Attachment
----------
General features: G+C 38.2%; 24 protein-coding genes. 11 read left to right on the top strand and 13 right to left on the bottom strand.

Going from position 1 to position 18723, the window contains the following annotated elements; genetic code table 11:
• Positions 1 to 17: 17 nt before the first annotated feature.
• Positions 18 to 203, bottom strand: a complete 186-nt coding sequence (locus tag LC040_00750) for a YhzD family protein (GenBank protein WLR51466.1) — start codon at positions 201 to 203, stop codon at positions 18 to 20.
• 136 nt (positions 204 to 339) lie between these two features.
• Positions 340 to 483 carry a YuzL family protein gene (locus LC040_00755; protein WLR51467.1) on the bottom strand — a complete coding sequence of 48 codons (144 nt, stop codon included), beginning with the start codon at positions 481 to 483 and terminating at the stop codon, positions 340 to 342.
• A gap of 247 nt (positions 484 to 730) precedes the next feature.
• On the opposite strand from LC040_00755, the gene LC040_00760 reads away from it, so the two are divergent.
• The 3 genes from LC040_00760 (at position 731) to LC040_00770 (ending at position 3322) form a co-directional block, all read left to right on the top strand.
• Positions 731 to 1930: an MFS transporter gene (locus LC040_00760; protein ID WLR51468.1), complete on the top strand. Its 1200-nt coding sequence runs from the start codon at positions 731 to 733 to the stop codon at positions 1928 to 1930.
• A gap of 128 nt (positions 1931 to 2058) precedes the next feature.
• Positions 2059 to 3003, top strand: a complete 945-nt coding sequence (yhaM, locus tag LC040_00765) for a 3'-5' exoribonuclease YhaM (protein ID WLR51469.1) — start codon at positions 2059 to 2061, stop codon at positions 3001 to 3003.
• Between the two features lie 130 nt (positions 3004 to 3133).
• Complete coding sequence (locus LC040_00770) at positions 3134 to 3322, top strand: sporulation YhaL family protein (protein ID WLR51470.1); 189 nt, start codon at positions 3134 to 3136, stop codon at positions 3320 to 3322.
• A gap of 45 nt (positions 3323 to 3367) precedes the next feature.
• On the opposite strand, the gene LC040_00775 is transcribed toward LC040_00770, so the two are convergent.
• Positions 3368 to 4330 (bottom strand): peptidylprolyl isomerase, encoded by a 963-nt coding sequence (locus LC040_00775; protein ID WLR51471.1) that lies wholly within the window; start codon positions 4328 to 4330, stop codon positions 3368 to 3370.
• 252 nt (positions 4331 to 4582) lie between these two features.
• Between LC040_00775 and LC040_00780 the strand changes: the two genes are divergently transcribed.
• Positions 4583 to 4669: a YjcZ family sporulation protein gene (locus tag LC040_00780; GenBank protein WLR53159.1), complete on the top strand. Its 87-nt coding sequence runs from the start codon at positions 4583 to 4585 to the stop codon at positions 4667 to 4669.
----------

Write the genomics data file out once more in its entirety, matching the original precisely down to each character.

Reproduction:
General features: G+C 38.2%; 24 protein-coding genes. 11 read left to right on the top strand and 13 right to left on the bottom strand.

Going from position 1 to position 18723, the window contains the following annotated elements; genetic code table 11:
• Positions 1 to 17: 17 nt before the first annotated feature.
• Positions 18 to 203, bottom strand: a complete 186-nt coding sequence (locus tag LC040_00750) for a YhzD family protein (GenBank protein WLR51466.1) — start codon at positions 201 to 203, stop codon at positions 18 to 20.
• 136 nt (positions 204 to 339) lie between these two features.
• Positions 340 to 483 carry a YuzL family protein gene (locus LC040_00755; protein WLR51467.1) on the bottom strand — a complete coding sequence of 48 codons (144 nt, stop codon included), beginning with the start codon at positions 481 to 483 and terminating at the stop codon, positions 340 to 342.
• A gap of 247 nt (positions 484 to 730) precedes the next feature.
• On the opposite strand from LC040_00755, the gene LC040_00760 reads away from it, so the two are divergent.
• The 3 genes from LC040_00760 (at position 731) to LC040_00770 (ending at position 3322) form a co-directional block, all read left to right on the top strand.
• Positions 731 to 1930: an MFS transporter gene (locus LC040_00760; protein ID WLR51468.1), complete on the top strand. Its 1200-nt coding sequence runs from the start codon at positions 731 to 733 to the stop codon at positions 1928 to 1930.
• A gap of 128 nt (positions 1931 to 2058) precedes the next feature.
• Positions 2059 to 3003, top strand: a complete 945-nt coding sequence (yhaM, locus tag LC040_00765) for a 3'-5' exoribonuclease YhaM (protein ID WLR51469.1) — start codon at positions 2059 to 2061, stop codon at positions 3001 to 3003.
• Between the two features lie 130 nt (positions 3004 to 3133).
• Complete coding sequence (locus LC040_00770) at positions 3134 to 3322, top strand: sporulation YhaL family protein (protein ID WLR51470.1); 189 nt, start codon at positions 3134 to 3136, stop codon at positions 3320 to 3322.
• A gap of 45 nt (positions 3323 to 3367) precedes the next feature.
• On the opposite strand, the gene LC040_00775 is transcribed toward LC040_00770, so the two are convergent.
• Positions 3368 to 4330 (bottom strand): peptidylprolyl isomerase, encoded by a 963-nt coding sequence (locus LC040_00775; protein ID WLR51471.1) that lies wholly within the window; start codon positions 4328 to 4330, stop codon positions 3368 to 3370.
• 252 nt (positions 4331 to 4582) lie between these two features.
• Between LC040_00775 and LC040_00780 the strand changes: the two genes are divergently transcribed.
• Positions 4583 to 4669: a YjcZ family sporulation protein gene (locus tag LC040_00780; GenBank protein WLR53159.1), complete on the top strand. Its 87-nt coding sequence runs from the start codon at positions 4583 to 4585 to the stop codon at positions 4667 to 4669.